We might want to do an *a priori* calculation to help us evaluate which factors are likely to be the most important to the precision of *future* measurements. Some errors are multiplied greatly by how they are used in the final calculation. A propagation of error calculation would alert us to the sensitivity of the measurements. This kind of calculation might reveal that, under current conditions, we can’t possibly meet the precision requirements of our project. We might need to redesign some of our analytical equipment before wasting money on hopeless trials.

We might also use this type of calculation *a posteriori* when some of the factors of interest in the overall model were not or could not be included in our experiments. It is sometimes the case that important factors cannot be measured in the lab or in a pilot plant. This often occurs with scaling and market issues. Here we might have to use “expert” estimates (often called “SWAGS”). It is also possible that some factors are actually known well enough that they don’t have to be verified by our experimentation. The work may have already been done by vendors or industry groups. A propagation of error analysis can bring together very disparate information and give some objectivity in what could be a very complex analysis.

Let’s look at an example more typical of what we would see in a pilot plant. Suppose we want to measure the yield in our pilot plant. Yield is often a result that we derive from several independent measurements such as:

- The mass of mixed product produced (P)
- A compositional analysis of the mixed product (wt% A)
- A mass of mixed raw materials (R)
- A compositional analysis of the mixed raw materials (wt% B)

Let us also suppose that the key yield indicator is mass of A in the product per mass of B fed in the raw material. Our yield formula (as a fraction) would be:

But we don’t weight A or B directly. We calculate it from:

Now suppose we would like to estimate the error in the yield before doing any experiments for some of the reasons stated above. It turns out that this type of error propagation is also fairly simple. When formulas are simple ratios, the square of the coefficients of variation are additive. The coefficient of variation (*CV*) is the standard deviation divided by the mean. Hence:

Formulas like Equation 5 can be very useful for helping us design and interpret experiments. If we know, for example, that we will have a hard time measuring the composition of B, we know, before even doing the testing, that the variability/uncertainty around yield will be high. We might want to get a better way to measure B before we do a bunch of testing. On the other hand, if we have good data for mass measurements from our vendors of weigh belts, load cells, etc., we might conclude that it would be a waste of time to check and recheck the mass measurement systems. We could do a simple verification that they are working as designed and focus our attention on the more difficult measurements (such as measuring composition).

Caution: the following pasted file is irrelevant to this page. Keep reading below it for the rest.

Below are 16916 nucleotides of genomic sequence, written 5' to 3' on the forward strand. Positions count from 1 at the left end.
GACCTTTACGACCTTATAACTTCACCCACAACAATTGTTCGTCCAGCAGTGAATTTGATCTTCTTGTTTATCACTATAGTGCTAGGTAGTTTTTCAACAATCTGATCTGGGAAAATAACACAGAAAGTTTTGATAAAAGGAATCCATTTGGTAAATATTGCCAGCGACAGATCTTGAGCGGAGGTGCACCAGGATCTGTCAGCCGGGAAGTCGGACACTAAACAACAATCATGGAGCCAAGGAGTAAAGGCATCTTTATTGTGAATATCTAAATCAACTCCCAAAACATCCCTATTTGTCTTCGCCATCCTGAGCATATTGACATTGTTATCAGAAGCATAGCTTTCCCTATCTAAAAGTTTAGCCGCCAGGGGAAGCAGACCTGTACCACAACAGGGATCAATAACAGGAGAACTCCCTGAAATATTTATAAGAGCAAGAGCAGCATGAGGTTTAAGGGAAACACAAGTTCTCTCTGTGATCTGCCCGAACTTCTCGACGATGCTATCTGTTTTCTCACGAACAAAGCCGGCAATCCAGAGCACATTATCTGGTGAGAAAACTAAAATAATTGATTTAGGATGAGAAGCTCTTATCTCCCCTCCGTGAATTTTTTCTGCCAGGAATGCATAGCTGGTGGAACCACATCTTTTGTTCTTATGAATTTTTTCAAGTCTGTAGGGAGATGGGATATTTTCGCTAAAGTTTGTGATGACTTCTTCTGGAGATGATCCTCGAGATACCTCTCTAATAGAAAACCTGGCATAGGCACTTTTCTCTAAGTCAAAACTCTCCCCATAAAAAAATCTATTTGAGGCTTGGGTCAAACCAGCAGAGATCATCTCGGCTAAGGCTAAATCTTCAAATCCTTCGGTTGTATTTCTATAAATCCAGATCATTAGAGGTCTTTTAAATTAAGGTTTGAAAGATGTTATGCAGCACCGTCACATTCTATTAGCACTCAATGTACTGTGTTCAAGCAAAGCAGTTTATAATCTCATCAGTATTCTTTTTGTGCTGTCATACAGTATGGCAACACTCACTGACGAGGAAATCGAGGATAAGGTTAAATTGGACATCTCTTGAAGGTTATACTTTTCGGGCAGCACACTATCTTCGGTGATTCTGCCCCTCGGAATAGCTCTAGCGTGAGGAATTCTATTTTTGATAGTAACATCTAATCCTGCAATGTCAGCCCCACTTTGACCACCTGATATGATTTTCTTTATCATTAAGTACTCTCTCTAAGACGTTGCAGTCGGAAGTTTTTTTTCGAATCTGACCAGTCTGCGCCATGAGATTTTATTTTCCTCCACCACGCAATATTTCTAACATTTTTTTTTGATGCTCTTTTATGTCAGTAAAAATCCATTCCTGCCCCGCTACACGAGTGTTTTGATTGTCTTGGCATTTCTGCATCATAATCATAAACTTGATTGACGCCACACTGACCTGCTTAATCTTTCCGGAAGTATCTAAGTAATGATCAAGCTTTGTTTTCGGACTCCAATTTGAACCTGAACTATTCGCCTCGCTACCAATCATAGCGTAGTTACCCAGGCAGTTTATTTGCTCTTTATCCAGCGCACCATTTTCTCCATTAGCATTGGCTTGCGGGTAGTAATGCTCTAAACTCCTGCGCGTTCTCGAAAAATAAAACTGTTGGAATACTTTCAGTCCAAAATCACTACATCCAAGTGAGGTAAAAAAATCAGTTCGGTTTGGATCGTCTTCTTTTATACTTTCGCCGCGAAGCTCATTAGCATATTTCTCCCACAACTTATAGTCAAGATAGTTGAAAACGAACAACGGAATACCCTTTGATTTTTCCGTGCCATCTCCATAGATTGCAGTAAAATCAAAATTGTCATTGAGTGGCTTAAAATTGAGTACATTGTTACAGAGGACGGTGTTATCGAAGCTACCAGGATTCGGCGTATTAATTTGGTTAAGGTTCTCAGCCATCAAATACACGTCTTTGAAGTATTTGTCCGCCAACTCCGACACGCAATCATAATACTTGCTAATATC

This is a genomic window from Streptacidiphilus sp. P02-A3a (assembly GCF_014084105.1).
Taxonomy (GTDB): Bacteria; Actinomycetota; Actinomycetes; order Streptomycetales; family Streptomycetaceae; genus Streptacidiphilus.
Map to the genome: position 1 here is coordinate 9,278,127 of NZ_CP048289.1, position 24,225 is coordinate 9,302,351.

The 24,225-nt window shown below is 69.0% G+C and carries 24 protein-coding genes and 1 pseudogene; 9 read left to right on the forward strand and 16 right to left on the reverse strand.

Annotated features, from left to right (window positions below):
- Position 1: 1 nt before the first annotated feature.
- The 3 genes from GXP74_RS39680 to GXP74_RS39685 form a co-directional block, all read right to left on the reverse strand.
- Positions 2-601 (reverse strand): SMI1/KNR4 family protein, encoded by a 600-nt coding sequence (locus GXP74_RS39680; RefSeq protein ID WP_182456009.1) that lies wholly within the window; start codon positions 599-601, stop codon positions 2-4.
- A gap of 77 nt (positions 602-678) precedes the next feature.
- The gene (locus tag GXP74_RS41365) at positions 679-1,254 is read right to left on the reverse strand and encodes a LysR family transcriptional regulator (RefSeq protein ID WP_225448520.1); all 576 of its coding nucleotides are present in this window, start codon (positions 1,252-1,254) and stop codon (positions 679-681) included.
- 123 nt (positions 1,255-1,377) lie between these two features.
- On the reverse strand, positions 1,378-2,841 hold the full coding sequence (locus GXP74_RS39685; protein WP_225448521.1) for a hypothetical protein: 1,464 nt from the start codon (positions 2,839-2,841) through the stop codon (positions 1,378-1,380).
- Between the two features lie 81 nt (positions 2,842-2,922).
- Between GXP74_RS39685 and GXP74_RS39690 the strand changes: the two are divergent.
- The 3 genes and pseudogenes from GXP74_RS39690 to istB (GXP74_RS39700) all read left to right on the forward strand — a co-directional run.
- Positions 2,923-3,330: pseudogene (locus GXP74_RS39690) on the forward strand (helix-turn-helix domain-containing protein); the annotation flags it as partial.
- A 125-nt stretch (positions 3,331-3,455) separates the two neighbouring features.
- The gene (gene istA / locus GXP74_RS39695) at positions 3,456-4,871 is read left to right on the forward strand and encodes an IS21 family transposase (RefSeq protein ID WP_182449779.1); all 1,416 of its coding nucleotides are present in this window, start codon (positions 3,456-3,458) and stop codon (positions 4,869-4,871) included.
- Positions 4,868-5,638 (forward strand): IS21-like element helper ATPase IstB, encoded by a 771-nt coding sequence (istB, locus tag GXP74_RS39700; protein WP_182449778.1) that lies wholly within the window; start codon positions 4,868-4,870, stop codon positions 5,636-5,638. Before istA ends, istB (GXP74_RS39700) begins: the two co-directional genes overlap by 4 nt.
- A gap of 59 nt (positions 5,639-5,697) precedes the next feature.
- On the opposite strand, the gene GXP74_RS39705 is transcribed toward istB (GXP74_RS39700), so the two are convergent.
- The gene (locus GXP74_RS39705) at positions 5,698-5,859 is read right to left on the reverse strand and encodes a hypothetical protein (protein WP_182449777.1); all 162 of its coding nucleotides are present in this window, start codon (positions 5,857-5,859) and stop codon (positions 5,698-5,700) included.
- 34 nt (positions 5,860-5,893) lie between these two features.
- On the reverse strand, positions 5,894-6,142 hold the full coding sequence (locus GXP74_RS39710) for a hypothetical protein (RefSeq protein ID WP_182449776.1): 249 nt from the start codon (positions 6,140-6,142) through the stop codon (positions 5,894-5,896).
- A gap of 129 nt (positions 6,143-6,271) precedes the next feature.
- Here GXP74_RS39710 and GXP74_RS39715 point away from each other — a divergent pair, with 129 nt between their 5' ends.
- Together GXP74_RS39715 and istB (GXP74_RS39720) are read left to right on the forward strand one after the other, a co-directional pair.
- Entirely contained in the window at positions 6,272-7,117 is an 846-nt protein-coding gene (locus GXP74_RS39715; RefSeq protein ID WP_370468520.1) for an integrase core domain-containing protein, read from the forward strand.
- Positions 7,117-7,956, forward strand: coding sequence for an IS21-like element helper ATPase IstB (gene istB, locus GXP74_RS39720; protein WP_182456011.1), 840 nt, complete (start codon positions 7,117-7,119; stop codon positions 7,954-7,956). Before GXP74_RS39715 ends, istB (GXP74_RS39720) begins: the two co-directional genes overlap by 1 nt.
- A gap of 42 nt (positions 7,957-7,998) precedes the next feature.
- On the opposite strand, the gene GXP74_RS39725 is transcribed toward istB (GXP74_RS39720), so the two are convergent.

As we have said earlier, it is almost always the case that we have only part of the experimental data we need to fully “prove” a complex business proposition. We may have experimental data for yield. We might even have some experimental data on failure rates, product quality, etc. Nevertheless, we will almost always have to make guesses or extrapolations rather than being able to actually measure the bottom line numbers like profitability, total costs, etc.

Nevertheless, if we can state the result of interest in a mathematical formula based on variables we have measured or can reasonably estimate, then we can apply a general formula for propagation of error. This may help us predict the variability of our result of interest even when we are short on experimental data. The general approach to propagation of error is described mathematically in the following paragraphs and equations.^{1}

Let *x, y, z*,... represent random variables whose true values are *X, Y, Z*.... Let *u* represent a derived quantity whose true value is given by:

Let ε_{1}, ε_{2}, ε_{3},... represent the statistically independent and relatively small errors^{2} of *x, y, z*, ... respectively. Then the error induced in *u*, which is denoted as ξ, as a result of the errors ε_{1}, ε_{2}, ε_{3},..., has a variance equal to:

Equation 7 looks daunting, but when the formula for the result of interest is a mix of sums and products, the evaluation usually isn’t too bad. It requires successively taking the partial derivative of the model equation relative to each variable of interest while treating the other variables as constants. It also requires reasonable knowledge of the variability/uncertainty of each variable at or near the operating point of the model.^{3}

Although the analysis can become complex, evaluation of the total error of a process is an indispensable technique. It is essential to have a reasonable and unbiased estimate of the uncertainty of any result that will impact a business proposition. By its very nature, business turns on the issue of uncertainty. Businesses can often command a premium for handling uncertainty effectively. High stakes can be very rewarding. Nevertheless, those who find themselves with the wrong mix of uncertainty and reward will inevitably fail.

^{1}From Mandel, John, The Statistical Analysis of Experimental Data, Dover Publications, Inc., New York, 1964.

^{2}The random variables must be independent and the relative error generally 10%. With large relative error the approximation does not work well.

^{3}It is very important to not apply this technique for conditions well outside of conditions that have been tested. It could be quite incorrect to assume that the variability/uncertainty of a random variable remains constant regardless of conditions. It is quite common for models to fail when applied to untested conditions.